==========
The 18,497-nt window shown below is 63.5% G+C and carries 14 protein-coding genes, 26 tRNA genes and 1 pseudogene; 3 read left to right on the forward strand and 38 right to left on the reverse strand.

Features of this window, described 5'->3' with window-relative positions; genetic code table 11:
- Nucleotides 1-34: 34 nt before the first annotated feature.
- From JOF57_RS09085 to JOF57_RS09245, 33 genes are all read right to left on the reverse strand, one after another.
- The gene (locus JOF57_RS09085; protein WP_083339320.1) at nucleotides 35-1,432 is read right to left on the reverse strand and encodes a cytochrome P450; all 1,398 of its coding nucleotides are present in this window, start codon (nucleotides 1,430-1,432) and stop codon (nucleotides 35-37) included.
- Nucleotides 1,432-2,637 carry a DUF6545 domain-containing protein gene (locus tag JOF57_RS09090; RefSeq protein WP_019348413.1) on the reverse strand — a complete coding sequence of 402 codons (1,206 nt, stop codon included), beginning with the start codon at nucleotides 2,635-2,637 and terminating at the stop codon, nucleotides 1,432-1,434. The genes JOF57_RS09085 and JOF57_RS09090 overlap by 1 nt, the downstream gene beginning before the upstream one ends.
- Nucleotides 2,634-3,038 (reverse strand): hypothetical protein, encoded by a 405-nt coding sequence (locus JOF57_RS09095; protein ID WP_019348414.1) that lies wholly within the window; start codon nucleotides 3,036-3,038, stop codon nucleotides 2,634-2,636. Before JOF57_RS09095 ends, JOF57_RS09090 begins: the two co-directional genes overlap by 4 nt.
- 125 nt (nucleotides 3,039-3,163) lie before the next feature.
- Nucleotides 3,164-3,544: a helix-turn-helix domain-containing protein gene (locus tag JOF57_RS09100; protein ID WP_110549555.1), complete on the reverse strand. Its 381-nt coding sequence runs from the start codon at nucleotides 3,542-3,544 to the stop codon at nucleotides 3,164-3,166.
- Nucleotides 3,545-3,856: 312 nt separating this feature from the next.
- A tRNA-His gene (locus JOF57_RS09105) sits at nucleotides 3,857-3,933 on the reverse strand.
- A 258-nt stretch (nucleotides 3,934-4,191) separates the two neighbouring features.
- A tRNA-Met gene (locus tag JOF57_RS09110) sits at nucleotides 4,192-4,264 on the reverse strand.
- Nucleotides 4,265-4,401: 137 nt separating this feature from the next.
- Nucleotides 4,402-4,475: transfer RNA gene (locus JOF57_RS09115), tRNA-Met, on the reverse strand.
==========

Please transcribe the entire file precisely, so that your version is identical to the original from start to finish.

The 18,497-nt window shown below is 63.5% G+C and carries 14 protein-coding genes, 26 tRNA genes and 1 pseudogene; 3 read left to right on the forward strand and 38 right to left on the reverse strand.

Features of this window, described 5'->3' with window-relative positions; genetic code table 11:
- Nucleotides 1-34: 34 nt before the first annotated feature.
- From JOF57_RS09085 to JOF57_RS09245, 33 genes are all read right to left on the reverse strand, one after another.
- The gene (locus JOF57_RS09085; protein WP_083339320.1) at nucleotides 35-1,432 is read right to left on the reverse strand and encodes a cytochrome P450; all 1,398 of its coding nucleotides are present in this window, start codon (nucleotides 1,430-1,432) and stop codon (nucleotides 35-37) included.
- Nucleotides 1,432-2,637 carry a DUF6545 domain-containing protein gene (locus tag JOF57_RS09090; RefSeq protein WP_019348413.1) on the reverse strand — a complete coding sequence of 402 codons (1,206 nt, stop codon included), beginning with the start codon at nucleotides 2,635-2,637 and terminating at the stop codon, nucleotides 1,432-1,434. The genes JOF57_RS09085 and JOF57_RS09090 overlap by 1 nt, the downstream gene beginning before the upstream one ends.
- Nucleotides 2,634-3,038 (reverse strand): hypothetical protein, encoded by a 405-nt coding sequence (locus JOF57_RS09095; protein ID WP_019348414.1) that lies wholly within the window; start codon nucleotides 3,036-3,038, stop codon nucleotides 2,634-2,636. Before JOF57_RS09095 ends, JOF57_RS09090 begins: the two co-directional genes overlap by 4 nt.
- 125 nt (nucleotides 3,039-3,163) lie before the next feature.
- Nucleotides 3,164-3,544: a helix-turn-helix domain-containing protein gene (locus tag JOF57_RS09100; protein ID WP_110549555.1), complete on the reverse strand. Its 381-nt coding sequence runs from the start codon at nucleotides 3,542-3,544 to the stop codon at nucleotides 3,164-3,166.
- Nucleotides 3,545-3,856: 312 nt separating this feature from the next.
- A tRNA-His gene (locus JOF57_RS09105) sits at nucleotides 3,857-3,933 on the reverse strand.
- A 258-nt stretch (nucleotides 3,934-4,191) separates the two neighbouring features.
- A tRNA-Met gene (locus tag JOF57_RS09110) sits at nucleotides 4,192-4,264 on the reverse strand.
- Nucleotides 4,265-4,401: 137 nt separating this feature from the next.
- Nucleotides 4,402-4,475: transfer RNA gene (locus JOF57_RS09115), tRNA-Met, on the reverse strand.